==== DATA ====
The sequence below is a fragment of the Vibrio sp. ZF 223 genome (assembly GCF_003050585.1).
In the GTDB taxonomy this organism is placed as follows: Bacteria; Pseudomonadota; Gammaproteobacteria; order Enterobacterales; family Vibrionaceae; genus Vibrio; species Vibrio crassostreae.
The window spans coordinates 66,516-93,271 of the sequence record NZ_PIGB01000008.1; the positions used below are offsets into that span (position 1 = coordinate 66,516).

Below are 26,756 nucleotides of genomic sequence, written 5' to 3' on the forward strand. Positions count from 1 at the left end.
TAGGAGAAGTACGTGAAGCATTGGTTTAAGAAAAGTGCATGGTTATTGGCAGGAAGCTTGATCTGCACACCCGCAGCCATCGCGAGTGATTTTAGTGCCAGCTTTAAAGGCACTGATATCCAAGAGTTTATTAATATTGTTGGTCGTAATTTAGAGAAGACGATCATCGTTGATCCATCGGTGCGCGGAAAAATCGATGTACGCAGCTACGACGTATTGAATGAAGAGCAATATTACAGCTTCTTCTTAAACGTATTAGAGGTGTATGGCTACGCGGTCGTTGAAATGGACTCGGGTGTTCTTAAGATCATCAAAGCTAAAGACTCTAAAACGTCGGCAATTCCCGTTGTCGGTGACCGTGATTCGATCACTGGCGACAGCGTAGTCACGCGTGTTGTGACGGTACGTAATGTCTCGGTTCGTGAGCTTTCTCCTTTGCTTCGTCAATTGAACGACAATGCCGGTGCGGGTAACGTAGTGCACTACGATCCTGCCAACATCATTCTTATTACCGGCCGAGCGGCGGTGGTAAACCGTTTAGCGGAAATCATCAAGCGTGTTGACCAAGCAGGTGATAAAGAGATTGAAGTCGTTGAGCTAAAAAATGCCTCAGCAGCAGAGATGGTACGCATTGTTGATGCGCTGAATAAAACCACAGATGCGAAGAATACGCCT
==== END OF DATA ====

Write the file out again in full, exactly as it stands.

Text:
The sequence below is a fragment of the Vibrio sp. ZF 223 genome (assembly GCF_003050585.1).
In the GTDB taxonomy this organism is placed as follows: Bacteria; Pseudomonadota; Gammaproteobacteria; order Enterobacterales; family Vibrionaceae; genus Vibrio; species Vibrio crassostreae.
The window spans coordinates 66,516-93,271 of the sequence record NZ_PIGB01000008.1; the positions used below are offsets into that span (position 1 = coordinate 66,516).

Below are 26,756 nucleotides of genomic sequence, written 5' to 3' on the forward strand. Positions count from 1 at the left end.
TAGGAGAAGTACGTGAAGCATTGGTTTAAGAAAAGTGCATGGTTATTGGCAGGAAGCTTGATCTGCACACCCGCAGCCATCGCGAGTGATTTTAGTGCCAGCTTTAAAGGCACTGATATCCAAGAGTTTATTAATATTGTTGGTCGTAATTTAGAGAAGACGATCATCGTTGATCCATCGGTGCGCGGAAAAATCGATGTACGCAGCTACGACGTATTGAATGAAGAGCAATATTACAGCTTCTTCTTAAACGTATTAGAGGTGTATGGCTACGCGGTCGTTGAAATGGACTCGGGTGTTCTTAAGATCATCAAAGCTAAAGACTCTAAAACGTCGGCAATTCCCGTTGTCGGTGACCGTGATTCGATCACTGGCGACAGCGTAGTCACGCGTGTTGTGACGGTACGTAATGTCTCGGTTCGTGAGCTTTCTCCTTTGCTTCGTCAATTGAACGACAATGCCGGTGCGGGTAACGTAGTGCACTACGATCCTGCCAACATCATTCTTATTACCGGCCGAGCGGCGGTGGTAAACCGTTTAGCGGAAATCATCAAGCGTGTTGACCAAGCAGGTGATAAAGAGATTGAAGTCGTTGAGCTAAAAAATGCCTCAGCAGCAGAGATGGTACGCATTGTTGATGCGCTGAATAAAACCACAGATGCGAAGAATACGCCT